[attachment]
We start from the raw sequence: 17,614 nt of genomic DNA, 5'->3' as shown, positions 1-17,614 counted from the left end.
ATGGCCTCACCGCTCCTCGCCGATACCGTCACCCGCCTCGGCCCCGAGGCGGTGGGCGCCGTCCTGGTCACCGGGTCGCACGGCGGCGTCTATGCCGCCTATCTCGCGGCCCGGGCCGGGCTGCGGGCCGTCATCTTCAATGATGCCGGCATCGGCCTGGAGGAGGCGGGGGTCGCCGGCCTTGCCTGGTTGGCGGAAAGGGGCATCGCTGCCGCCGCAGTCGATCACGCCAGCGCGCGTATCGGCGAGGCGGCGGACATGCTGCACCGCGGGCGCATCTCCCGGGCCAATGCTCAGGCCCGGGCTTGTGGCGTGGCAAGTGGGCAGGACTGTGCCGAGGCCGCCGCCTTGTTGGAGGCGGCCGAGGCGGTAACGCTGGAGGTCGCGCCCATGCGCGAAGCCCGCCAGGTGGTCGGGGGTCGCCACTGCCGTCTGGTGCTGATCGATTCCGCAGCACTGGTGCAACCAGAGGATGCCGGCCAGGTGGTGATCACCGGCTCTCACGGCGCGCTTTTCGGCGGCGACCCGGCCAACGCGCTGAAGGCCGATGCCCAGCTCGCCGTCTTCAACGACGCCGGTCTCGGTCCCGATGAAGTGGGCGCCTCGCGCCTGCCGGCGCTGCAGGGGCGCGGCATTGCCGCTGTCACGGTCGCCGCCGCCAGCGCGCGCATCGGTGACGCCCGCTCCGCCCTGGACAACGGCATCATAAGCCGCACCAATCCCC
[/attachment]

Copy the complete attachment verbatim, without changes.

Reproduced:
We start from the raw sequence: 17,614 nt of genomic DNA, 5'->3' as shown, positions 1-17,614 counted from the left end.
ATGGCCTCACCGCTCCTCGCCGATACCGTCACCCGCCTCGGCCCCGAGGCGGTGGGCGCCGTCCTGGTCACCGGGTCGCACGGCGGCGTCTATGCCGCCTATCTCGCGGCCCGGGCCGGGCTGCGGGCCGTCATCTTCAATGATGCCGGCATCGGCCTGGAGGAGGCGGGGGTCGCCGGCCTTGCCTGGTTGGCGGAAAGGGGCATCGCTGCCGCCGCAGTCGATCACGCCAGCGCGCGTATCGGCGAGGCGGCGGACATGCTGCACCGCGGGCGCATCTCCCGGGCCAATGCTCAGGCCCGGGCTTGTGGCGTGGCAAGTGGGCAGGACTGTGCCGAGGCCGCCGCCTTGTTGGAGGCGGCCGAGGCGGTAACGCTGGAGGTCGCGCCCATGCGCGAAGCCCGCCAGGTGGTCGGGGGTCGCCACTGCCGTCTGGTGCTGATCGATTCCGCAGCACTGGTGCAACCAGAGGATGCCGGCCAGGTGGTGATCACCGGCTCTCACGGCGCGCTTTTCGGCGGCGACCCGGCCAACGCGCTGAAGGCCGATGCCCAGCTCGCCGTCTTCAACGACGCCGGTCTCGGTCCCGATGAAGTGGGCGCCTCGCGCCTGCCGGCGCTGCAGGGGCGCGGCATTGCCGCTGTCACGGTCGCCGCCGCCAGCGCGCGCATCGGTGACGCCCGCTCCGCCCTGGACAACGGCATCATAAGCCGCACCAATCCCC